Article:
“The sad reality is that a young boy could go through his entire education without ever having a teacher who looks like me.”
— Reg Weaver, NEA president of the 2.7 million-strong education organization.
Increasingly, education advocates from around the country are pointing to a direct correlation between the egregiously disproportionate prison statistics of Black males today, along with the dearth of young Black American males who are successfully completing college, and the fact that only 2.4 percent of this nation’s 3 million elementary and secondary public school teachers are Black men.
In an effort to change that bedeviling situation, the Call Me MISTER program — named in honor of actor Sidney Poitier’s memorable line, “Call me Mr. Tibbs” in the 1970 hit movie, In the Heat of the Night – was established in 1999 by Clemson University in South Carolina along with three Historical Black colleges, Claflin University, Morris College and Benedict College.
The Call Me MISTER program, which is short for Men Instructing Students Toward Effective Role Models, was designed to recruit, train and assist Black men academically and financially in obtaining their South Carolina teaching certification in order to exert a positive influence on young Black American males and respond to the critical need for more Black male teachers in many of the state’s marginally performing schools.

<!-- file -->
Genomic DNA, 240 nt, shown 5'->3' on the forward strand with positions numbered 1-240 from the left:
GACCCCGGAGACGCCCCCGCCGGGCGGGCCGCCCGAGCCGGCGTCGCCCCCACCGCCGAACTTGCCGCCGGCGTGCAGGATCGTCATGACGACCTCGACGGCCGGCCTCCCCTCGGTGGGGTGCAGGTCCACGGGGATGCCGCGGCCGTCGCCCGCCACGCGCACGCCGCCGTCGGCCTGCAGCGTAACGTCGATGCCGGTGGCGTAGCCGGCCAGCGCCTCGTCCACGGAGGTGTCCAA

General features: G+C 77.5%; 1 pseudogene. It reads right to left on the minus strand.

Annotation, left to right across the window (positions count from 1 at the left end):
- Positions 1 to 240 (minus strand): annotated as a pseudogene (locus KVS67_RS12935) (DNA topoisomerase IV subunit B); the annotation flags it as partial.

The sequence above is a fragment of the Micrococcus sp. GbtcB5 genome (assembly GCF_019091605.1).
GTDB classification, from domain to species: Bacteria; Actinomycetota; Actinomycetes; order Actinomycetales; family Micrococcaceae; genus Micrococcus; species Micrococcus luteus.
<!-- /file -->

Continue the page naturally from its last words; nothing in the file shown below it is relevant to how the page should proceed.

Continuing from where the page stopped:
“Although inspired by the Hollywood movie version, in terms of the development of the Call Me MISTER program we recognize that our legacy comes from the fact that it was unlawful for Black men to be called by their surname,” stated Program Director,. Roy I. Jones, referring to the pre-and-post Civil War era when Black men were abjectly demeaned and often brutalized in the South, as well as in other parts of the country.